As a child I remember clearly the painstaking agony of waiting for Christmas Day to arrive. A true child of the 1980’s, materialism was my middle name and Christmas gifts were my game(s). Of course in comparison to many of my peers’ parental units, my mother and father were quite strategic in their approach to gift allocation. My brother and I might receive a small item here or there over the course of the year, but the windfall clearly came at Christmas, and only then because it was Santa doing the buying. Much like the iconic Ralphie, the anticipation would begin to build just after Thanksgiving until it reached a fever pitch during a sleepless Christmas Eve. Then, in what seemed like an instant, it was over. And the long wait would begin again.
Fast-forward approximately 30 years. In February, calls begin between my father, my brother, and myself making the necessary prearrangements for the annual summer vacation. Dates must be set, accommodations secured, transportation and logistics put in place. Every detail must be planned, right down to the appropriate tee times and the color scheme for the family photo. And, as August rolls around, I once again I feel the tinge of anticipation as it builds right up until we set sail in our very own Family Truckster. But of course, just as in the days of my youth, the moment I have been pining for slips through fingers all too quickly and I am left dreaming of the next family vacation.
A team of researchers in the Netherlands published a study where they examined the effects of vacations on Dutch participants’ happiness. But wait, aren’t European workers always on vacation? That is another topic for another blog. The researchers found that very few participants reported any increased happiness following their vacations, and for those lucky few, the boost of happiness only lasted about two weeks post vacation. However, the anticipation of the vacation that was yet to come boosted happiness for up to eight weeks prior to the actual event.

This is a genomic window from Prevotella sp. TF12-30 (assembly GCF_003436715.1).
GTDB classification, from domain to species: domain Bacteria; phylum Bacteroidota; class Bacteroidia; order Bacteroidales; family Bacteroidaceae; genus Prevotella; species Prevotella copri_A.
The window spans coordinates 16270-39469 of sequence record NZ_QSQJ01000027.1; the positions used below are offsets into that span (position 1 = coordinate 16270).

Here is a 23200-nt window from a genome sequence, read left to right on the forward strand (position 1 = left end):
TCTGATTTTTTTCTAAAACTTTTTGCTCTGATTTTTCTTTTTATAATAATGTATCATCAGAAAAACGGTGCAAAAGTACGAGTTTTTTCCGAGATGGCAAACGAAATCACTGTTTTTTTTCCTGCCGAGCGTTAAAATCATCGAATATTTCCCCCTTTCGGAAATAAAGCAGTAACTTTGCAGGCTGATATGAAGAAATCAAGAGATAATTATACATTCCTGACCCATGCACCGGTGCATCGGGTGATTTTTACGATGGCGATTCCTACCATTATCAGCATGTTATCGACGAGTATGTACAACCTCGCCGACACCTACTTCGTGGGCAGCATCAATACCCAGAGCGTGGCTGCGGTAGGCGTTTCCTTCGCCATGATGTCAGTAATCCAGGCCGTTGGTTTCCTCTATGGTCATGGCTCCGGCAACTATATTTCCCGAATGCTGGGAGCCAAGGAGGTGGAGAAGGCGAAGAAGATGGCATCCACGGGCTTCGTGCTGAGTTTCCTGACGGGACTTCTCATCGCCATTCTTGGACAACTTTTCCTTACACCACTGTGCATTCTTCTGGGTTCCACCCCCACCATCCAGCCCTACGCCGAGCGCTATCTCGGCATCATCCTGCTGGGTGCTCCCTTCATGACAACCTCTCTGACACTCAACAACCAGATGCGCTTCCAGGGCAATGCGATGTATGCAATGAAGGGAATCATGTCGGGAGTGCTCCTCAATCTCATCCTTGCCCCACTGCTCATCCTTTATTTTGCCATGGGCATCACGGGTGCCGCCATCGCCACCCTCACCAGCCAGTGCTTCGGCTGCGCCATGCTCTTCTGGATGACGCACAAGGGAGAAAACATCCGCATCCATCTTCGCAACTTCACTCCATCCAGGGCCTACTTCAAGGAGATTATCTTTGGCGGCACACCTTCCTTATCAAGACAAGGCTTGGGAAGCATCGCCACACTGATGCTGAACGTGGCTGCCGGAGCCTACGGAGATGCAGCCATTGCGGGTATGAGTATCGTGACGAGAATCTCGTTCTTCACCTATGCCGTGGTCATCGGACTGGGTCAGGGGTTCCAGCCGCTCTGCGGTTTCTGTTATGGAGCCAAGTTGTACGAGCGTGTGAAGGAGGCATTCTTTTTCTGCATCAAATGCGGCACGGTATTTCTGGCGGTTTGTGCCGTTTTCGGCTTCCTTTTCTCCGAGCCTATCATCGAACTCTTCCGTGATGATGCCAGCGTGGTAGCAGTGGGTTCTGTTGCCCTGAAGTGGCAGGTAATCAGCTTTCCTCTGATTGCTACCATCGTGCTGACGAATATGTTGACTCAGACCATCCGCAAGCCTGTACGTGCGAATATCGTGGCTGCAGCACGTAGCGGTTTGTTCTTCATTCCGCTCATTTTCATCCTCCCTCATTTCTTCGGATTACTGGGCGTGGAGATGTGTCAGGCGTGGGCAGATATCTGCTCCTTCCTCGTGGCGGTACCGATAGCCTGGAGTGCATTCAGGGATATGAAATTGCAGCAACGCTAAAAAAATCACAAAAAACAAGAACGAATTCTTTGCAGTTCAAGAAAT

This study illustrates an important point, that, while not all that surprising, is often lost when companies try to increase worker morale, satisfaction, and even performance. Improvements in these areas are not the result of workers gaining the carrots that are dangled so carefully in front of them, but rather because of the anticipation or, in motivational jargon, the expectancy, that great effort and planning will lead to the attainment of these valuable outcomes. You see, much like vacations and Christmas mornings, the energy and excitement that occurs prior to reaching your destination disappears quickly once the ride is over.
So what then, are companies and managers to do if they wish to keep their workers satisfied and energized? First, as the Dutch so eloquently put it, “take more trips per year”. Employees need to be constantly striving in anticipation for some event or reward, but those events cannot be too far in the distance or the anticipation is lost. After all, it is a long time from December 26th 2011 to December 25th 2012 and the prospect of being good for such a long period is enough to take any child from giddy anticipation to helplessness and despair. Second, just as one event is passing we must have another goal in our sights. The “post-holiday blues” are in part due to the long dark winter months seen looming on the horizon. Some managers, in an effort to “give their employees some down time”, rob them of meaningful work. You don’t have to be a hard taskmaster, but you should always have meaningful milestones and rewards that employees are trying to reach. Third, equip employees with the belief that they CAN reach the destination. Anticipation exists because an individual truly believes that the outcome they are seeking will, in fact, come to pass. Sometimes this requires improving the self-efficacy of the individual along the way. Lastly, make sure the “vacation” doesn’t punish the employee. If you ever returned from vacation to find that you now have twice as much work as when you left, you know this can certainly temper excitement over the next vacation. Rewards must truly be desirable and not contaminated with adverse consequences.
So there you have it, the “keys” to leveraging anticipation at work. In case you were wondering I have just returned from a little vacation myself. My intent was to write this piece prior to leaving, but fortunately for me the anticipation was just too great.